You should write what you want to write, because only with your emotional investment will your story have the richness that makes readers enjoy it. But you will only be successful if by pure chance what you want to write coincides with what readers want to read. If you try to write what readers want but don't enjoy writing it, you will never have more than ...


4

The answer is "it depends". It depends on why you are writing and the answer to that defines how and what you will write. If you are writing for money more than the joy of writing then you are going to be looking hard at what people want to read. That's fine insofar as it goes. Maybe you can write well without having any passion behind what you are doing... ...


2

Write what you wish to write, which includes writing for others if and when you wish to. One caveat: In the end, there is no reward in writing anything that makes you come to despise writing, no money, no fame that can bring back what you will have forfeited, so check in with yourself along the way and remember that respectful choices are important to ...


3

I think chapter titles are one of the elements that contributes to the sense of a strong narrative voice -- that is, the sense that there is a narrator telling the story. This style is somewhat unfashionable today. Many authors like to create the sense of a stream of consciousness narration or to suppress the voice of the narrator in favor of the voice of ...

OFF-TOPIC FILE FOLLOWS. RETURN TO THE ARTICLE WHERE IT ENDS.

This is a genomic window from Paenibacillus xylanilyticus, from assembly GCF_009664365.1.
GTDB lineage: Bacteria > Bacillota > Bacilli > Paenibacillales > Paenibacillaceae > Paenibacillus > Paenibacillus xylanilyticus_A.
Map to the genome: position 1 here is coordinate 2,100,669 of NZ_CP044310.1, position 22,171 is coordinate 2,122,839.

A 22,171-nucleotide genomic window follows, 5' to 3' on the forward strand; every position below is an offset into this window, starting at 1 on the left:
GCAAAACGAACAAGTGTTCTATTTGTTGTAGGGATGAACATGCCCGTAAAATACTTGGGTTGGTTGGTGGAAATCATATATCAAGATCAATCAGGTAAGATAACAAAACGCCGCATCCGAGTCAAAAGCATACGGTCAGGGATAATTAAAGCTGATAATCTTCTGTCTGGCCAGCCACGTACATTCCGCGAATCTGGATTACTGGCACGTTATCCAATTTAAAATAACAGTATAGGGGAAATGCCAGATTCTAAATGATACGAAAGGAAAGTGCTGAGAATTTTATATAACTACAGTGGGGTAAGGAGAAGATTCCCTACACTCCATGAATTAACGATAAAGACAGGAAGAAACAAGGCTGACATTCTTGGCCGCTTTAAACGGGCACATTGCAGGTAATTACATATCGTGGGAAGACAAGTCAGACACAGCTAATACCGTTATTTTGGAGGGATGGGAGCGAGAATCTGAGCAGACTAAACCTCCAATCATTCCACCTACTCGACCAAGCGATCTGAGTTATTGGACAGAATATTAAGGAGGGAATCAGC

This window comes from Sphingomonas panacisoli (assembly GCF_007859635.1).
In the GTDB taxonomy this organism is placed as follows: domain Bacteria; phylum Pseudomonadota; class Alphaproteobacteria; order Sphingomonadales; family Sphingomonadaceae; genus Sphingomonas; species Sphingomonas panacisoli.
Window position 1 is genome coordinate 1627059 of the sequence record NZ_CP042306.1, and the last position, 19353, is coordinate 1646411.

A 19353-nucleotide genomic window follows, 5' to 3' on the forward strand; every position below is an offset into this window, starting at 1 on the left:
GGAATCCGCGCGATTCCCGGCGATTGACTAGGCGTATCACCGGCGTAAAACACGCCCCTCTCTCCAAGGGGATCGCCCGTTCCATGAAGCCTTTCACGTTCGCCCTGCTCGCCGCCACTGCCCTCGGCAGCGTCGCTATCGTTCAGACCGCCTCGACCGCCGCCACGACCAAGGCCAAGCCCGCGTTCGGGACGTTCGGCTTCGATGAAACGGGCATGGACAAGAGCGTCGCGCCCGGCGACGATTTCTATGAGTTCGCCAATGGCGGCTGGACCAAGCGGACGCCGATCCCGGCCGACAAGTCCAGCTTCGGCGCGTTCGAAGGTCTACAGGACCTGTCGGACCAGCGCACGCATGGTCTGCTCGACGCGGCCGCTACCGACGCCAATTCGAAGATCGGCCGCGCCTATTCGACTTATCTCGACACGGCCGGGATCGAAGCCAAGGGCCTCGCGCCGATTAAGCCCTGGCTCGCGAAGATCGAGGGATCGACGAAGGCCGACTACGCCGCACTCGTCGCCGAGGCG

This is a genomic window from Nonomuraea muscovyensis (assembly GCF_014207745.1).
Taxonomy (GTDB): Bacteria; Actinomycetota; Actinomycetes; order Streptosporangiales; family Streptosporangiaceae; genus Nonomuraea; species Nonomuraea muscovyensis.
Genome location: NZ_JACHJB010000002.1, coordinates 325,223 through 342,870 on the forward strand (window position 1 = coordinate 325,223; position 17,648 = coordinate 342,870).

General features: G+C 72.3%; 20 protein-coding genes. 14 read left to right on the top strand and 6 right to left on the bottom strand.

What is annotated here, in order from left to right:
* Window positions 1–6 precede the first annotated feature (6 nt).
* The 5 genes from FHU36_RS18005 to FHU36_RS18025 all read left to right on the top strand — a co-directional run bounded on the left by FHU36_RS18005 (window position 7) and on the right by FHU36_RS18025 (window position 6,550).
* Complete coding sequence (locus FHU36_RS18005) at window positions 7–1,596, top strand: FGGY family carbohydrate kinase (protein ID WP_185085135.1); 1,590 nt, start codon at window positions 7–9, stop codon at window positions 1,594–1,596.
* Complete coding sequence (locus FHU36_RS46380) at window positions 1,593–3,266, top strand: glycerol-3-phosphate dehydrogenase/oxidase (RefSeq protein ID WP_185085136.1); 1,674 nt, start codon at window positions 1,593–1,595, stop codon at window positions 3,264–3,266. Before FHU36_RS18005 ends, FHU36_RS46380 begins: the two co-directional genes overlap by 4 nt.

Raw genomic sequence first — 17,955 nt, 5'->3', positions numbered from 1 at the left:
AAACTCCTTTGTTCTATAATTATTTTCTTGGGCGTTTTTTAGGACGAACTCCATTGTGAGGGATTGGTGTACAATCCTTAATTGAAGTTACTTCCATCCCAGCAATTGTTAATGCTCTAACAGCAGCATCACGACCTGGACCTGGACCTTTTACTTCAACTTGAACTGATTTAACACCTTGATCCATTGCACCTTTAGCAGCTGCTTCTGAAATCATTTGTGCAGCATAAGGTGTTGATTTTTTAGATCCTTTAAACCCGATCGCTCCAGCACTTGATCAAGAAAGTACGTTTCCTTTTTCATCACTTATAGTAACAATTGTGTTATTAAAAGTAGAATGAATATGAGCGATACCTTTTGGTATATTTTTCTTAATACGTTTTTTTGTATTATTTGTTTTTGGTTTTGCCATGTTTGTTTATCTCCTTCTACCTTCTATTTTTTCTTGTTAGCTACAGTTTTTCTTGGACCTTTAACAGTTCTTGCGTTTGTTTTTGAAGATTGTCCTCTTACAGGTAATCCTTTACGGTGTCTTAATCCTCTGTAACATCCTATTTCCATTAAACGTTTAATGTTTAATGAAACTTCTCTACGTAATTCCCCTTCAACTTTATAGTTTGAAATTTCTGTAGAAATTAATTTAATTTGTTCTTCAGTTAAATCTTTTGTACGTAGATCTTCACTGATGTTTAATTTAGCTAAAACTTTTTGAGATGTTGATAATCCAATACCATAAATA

3

Chapter titles which aren't used as orientation sort of delineate the story: Potions Class, The Quidditch Match, A Long-Expected Party, The Tower of Cirith Ungol. They are a distillation, not even a précis but a suggestion, of what's coming. The question is whether you feel the reader needs this sort of narrative flag in the TOC and/or at the beginning of ...


0

This structure isn't bad itself, the problem may appear if you overuse it. Remember that diversity is key if you want to keep your reader's attention and give your text a pleasant rythm. I once read a fiction in which the overuse of this scheme was so extrem that it was painful to read. Because you are essentially stopping the action to look at the ...